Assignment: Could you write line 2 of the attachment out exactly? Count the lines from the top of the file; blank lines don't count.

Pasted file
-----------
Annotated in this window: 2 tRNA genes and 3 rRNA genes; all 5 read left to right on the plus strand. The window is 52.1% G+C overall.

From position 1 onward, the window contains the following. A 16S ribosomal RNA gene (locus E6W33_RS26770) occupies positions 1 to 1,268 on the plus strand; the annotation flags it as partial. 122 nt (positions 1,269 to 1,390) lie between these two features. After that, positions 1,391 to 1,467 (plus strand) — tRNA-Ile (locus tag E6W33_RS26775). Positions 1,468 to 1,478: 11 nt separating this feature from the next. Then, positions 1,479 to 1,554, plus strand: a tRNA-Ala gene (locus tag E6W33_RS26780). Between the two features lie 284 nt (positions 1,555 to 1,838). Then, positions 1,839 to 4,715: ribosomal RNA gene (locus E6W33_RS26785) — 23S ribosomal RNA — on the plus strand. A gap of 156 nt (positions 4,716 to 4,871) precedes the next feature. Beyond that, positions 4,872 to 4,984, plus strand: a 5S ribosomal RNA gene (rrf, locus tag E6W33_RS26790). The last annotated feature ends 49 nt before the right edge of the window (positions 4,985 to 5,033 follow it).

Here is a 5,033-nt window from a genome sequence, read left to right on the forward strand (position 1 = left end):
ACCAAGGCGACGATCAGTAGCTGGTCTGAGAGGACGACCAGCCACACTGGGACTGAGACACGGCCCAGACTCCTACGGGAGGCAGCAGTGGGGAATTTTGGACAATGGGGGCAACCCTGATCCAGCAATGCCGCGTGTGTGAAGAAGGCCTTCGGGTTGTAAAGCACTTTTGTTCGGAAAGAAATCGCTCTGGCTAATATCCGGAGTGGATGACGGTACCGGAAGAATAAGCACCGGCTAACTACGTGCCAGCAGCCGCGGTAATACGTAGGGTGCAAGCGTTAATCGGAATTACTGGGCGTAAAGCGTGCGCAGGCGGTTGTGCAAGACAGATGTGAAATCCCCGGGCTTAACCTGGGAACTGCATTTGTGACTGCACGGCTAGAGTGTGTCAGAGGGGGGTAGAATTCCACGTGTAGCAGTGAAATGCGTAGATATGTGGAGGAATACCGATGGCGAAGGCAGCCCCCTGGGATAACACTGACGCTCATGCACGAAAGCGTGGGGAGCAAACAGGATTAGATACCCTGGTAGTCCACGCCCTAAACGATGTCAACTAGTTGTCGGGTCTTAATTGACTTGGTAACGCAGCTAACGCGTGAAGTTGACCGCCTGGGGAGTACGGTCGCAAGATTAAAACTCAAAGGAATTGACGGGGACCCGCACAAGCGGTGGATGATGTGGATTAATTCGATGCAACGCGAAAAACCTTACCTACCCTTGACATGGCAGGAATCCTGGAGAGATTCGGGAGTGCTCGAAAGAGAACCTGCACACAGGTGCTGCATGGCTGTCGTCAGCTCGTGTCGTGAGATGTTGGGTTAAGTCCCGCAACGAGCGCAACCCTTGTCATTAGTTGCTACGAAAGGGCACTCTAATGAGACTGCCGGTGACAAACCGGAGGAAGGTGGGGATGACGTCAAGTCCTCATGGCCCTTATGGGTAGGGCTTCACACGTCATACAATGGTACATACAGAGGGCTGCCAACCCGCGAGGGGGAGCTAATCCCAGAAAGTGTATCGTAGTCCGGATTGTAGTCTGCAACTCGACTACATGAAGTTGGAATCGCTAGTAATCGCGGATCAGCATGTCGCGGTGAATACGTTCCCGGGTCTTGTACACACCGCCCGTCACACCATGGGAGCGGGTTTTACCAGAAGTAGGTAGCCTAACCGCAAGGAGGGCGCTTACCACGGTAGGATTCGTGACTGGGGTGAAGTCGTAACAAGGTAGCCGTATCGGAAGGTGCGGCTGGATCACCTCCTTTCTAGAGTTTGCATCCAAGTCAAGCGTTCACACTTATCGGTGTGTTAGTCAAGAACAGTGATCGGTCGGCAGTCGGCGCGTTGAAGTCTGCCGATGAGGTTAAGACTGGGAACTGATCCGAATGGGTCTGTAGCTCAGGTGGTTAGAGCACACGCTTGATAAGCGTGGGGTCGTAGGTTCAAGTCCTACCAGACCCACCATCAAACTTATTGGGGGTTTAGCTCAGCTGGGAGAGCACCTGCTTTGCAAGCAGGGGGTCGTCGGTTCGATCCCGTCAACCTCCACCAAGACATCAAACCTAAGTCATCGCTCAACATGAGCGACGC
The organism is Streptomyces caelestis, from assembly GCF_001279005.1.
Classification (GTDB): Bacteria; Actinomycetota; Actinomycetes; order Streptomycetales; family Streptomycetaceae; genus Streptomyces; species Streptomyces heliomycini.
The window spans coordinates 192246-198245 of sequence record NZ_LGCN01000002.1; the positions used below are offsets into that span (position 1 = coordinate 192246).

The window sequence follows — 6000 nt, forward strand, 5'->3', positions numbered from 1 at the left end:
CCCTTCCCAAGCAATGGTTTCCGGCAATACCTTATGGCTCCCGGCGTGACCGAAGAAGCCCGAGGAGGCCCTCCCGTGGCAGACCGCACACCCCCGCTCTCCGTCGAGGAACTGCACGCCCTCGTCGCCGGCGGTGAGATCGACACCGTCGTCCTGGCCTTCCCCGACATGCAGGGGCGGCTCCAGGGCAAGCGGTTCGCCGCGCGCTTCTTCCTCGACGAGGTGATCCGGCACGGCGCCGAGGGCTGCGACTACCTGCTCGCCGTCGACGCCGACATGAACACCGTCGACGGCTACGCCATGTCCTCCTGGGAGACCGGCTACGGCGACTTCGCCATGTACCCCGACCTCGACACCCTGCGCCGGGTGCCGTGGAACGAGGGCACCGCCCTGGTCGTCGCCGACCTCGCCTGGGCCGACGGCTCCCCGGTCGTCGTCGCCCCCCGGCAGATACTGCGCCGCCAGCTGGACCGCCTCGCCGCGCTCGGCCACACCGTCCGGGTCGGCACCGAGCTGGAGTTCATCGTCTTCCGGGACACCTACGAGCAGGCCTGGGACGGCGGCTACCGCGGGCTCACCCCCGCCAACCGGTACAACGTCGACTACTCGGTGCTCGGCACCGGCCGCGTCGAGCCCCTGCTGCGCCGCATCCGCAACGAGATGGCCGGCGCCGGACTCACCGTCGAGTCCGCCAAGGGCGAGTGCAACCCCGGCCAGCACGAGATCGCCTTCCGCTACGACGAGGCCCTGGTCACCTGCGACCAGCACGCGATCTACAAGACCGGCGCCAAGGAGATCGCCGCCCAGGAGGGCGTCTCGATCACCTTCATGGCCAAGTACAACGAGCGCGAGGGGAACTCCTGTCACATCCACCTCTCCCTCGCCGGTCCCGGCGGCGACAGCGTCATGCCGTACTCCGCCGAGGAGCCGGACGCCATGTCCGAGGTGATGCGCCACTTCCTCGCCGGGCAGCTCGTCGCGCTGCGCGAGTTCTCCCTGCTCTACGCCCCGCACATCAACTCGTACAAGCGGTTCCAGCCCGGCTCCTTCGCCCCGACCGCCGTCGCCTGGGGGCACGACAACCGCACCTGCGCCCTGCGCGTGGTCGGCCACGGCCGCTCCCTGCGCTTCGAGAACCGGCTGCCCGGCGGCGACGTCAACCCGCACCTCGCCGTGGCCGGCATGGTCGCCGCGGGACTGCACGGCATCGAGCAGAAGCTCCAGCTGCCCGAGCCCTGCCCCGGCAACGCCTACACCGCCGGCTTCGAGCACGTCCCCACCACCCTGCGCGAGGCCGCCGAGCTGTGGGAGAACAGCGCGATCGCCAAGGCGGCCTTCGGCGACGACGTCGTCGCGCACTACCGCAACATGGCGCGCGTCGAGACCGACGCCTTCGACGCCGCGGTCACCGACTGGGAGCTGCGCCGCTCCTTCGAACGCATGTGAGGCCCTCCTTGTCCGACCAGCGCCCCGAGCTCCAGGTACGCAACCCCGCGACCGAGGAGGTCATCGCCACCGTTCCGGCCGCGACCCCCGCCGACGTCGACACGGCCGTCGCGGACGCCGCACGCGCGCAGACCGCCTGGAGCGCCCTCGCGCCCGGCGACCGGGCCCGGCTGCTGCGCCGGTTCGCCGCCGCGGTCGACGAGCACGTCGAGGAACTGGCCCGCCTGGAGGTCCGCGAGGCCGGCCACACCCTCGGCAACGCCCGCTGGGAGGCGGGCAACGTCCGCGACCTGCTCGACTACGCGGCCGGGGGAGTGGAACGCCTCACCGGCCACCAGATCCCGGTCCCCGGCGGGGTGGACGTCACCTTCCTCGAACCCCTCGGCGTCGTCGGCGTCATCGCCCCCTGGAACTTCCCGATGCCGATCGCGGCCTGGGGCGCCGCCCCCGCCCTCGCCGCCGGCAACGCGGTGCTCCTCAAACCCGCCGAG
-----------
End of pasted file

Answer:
From position 1 onward, the window contains the following. A 16S ribosomal RNA gene (locus E6W33_RS26770) occupies positions 1 to 1,268 on the plus strand; the annotation flags it as partial. 122 nt (positions 1,269 to 1,390) lie between these two features. After that, positions 1,391 to 1,467 (plus strand) — tRNA-Ile (locus tag E6W33_RS26775). Positions 1,468 to 1,478: 11 nt separating this feature from the next. Then, positions 1,479 to 1,554, plus strand: a tRNA-Ala gene (locus tag E6W33_RS26780). Between the two features lie 284 nt (positions 1,555 to 1,838). Then, positions 1,839 to 4,715: ribosomal RNA gene (locus E6W33_RS26785) — 23S ribosomal RNA — on the plus strand. A gap of 156 nt (positions 4,716 to 4,871) precedes the next feature. Beyond that, positions 4,872 to 4,984, plus strand: a 5S ribosomal RNA gene (rrf, locus tag E6W33_RS26790). The last annotated feature ends 49 nt before the right edge of the window (positions 4,985 to 5,033 follow it).